I own a 2003 Ford SVT Focus with 42000 miles. I just replaced the front pads and turned the rotors. I went to do the back but when I tried to collapse the cylinder in the caliper it wouldnt move what so ever. So I had to put the worn pads back on. My? Is why wont the cylinder move? The e-brake that connects to the caliper looks a little different to me then what ive seen in the past. The e-brake was off by the way. I then thought maybe the cylinder wouldnt move becuase I just done the front and hadnt pumped the brakes at all, and since both front calipers were already collapsed maybe I had no more movement of fluid. Can you help me?
Most rear caliper brakes require that the caliper be screwed back into the calpier when replacing brake pads. I have never replaced rear pads for your type of car but I'am willing to bet you will need a special tool to screw the calipers back in. Go to the store where you purchased the pads and inquire which tool you need ( this varies from make & model) to complete the job. Good luck : ) Ps The tool shouldn't be that expensive but you may be able to rent it if you don't want to go for the tool
January, 10, 2007 AT 5:21 PM
I'm not sure we are talking about the same thing. I use a c clamp to collapse the cylinder in the front calipers. Your saying there might be a tool to screw in the cylinder in the caliper? Im confused.
January, 10, 2007 AT 5:31 PM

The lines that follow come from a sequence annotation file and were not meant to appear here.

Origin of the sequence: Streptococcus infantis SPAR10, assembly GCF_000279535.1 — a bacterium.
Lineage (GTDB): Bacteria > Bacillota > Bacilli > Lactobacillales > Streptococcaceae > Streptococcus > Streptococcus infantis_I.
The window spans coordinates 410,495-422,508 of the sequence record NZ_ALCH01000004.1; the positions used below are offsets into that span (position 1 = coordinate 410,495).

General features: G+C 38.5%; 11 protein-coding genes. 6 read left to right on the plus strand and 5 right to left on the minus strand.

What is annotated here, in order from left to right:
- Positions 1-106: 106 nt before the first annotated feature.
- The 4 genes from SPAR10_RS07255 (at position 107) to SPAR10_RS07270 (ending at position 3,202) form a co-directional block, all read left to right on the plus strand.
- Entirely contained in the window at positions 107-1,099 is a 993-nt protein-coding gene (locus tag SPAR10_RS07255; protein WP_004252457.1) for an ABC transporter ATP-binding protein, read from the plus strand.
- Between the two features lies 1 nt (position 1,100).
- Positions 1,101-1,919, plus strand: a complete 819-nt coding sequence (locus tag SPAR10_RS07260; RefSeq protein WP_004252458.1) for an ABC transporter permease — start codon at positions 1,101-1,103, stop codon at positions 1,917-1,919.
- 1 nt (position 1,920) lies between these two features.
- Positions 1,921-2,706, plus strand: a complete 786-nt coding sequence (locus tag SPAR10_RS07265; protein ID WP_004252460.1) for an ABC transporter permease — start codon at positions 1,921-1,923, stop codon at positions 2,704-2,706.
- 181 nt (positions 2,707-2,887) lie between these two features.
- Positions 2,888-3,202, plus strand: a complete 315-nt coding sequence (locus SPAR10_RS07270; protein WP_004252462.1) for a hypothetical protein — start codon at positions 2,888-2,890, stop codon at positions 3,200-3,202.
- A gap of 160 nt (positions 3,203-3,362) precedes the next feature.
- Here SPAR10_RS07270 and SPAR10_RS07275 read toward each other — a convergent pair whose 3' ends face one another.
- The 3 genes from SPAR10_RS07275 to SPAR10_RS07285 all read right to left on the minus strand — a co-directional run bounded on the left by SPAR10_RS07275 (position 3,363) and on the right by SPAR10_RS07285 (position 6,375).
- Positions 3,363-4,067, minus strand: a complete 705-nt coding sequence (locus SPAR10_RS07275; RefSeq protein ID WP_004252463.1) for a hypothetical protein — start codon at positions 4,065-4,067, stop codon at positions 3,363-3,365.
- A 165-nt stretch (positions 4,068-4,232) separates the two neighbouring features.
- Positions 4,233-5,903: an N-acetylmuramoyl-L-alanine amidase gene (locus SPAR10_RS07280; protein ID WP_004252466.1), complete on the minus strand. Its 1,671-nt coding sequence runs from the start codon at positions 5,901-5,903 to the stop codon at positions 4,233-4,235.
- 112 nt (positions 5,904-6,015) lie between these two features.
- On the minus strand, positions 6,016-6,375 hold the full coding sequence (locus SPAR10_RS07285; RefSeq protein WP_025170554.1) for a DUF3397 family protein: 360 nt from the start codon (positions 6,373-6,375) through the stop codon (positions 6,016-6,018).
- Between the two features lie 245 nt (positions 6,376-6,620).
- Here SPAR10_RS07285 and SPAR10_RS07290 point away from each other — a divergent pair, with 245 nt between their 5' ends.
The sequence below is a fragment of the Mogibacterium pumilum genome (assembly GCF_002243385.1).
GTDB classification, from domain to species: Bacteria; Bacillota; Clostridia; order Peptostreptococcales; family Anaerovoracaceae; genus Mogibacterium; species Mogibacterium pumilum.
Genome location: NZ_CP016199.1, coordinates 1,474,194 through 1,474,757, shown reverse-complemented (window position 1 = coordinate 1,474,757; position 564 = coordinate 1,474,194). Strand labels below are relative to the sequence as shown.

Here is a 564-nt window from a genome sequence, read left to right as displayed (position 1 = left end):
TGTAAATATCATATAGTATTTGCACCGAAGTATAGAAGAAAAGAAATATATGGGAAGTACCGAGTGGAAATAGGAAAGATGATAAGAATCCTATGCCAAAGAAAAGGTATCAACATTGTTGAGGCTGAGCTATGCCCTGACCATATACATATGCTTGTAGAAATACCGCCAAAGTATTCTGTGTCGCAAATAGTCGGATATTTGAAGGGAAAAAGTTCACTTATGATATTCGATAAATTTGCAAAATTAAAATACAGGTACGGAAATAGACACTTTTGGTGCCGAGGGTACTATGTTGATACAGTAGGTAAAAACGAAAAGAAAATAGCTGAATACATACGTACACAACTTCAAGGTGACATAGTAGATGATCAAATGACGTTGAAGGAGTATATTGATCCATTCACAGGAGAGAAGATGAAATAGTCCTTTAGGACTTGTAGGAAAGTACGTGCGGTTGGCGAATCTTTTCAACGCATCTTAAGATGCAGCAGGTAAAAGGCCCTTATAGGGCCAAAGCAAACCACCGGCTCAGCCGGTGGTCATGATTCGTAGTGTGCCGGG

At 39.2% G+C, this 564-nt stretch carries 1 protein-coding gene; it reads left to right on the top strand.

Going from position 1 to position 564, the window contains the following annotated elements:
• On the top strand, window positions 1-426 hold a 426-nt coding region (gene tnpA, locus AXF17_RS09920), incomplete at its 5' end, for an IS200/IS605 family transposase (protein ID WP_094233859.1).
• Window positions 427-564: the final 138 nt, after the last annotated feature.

You can't use a C clamp on the rear calipers you have to use the tool that will fit into the piston of the caliper so that you can turn them back in. The rear calipers operate differently than the fronts, every time you apply the brakes the rear piston in the caliper turns ever so slightly in order for the pad to make contact this is how the rear pads adjust themselves and the emergency (parking) brake is applied
January, 10, 2007 AT 5:32 PM
The rear caliper contains a gear mechanism that operates the parking brake on most Fords, some trucks may be different, that's why you must screw it in, if you insist on cranking it with a c-clamp, you may break it internally, person above is correct, the tool you can buy comes a couple of different ways, for like 10 n bucks or so, you can get the socket that works with your ratchet, or you can buy a whole kit, which is probably a waste of dollars for the regular guy, or as above person suggested most auto parts stores rent toolset for this project, you pay the price of the set and get your money back when you return it. The set is nice because the tool uses a backing plate against the opposite side of the piston, the hand tool you buy just fits on your ratchet and you must apply pressure to make sure the ears stay in the slots, no big deal really, Just be sure you get the correct piece, there are different sizes for different models.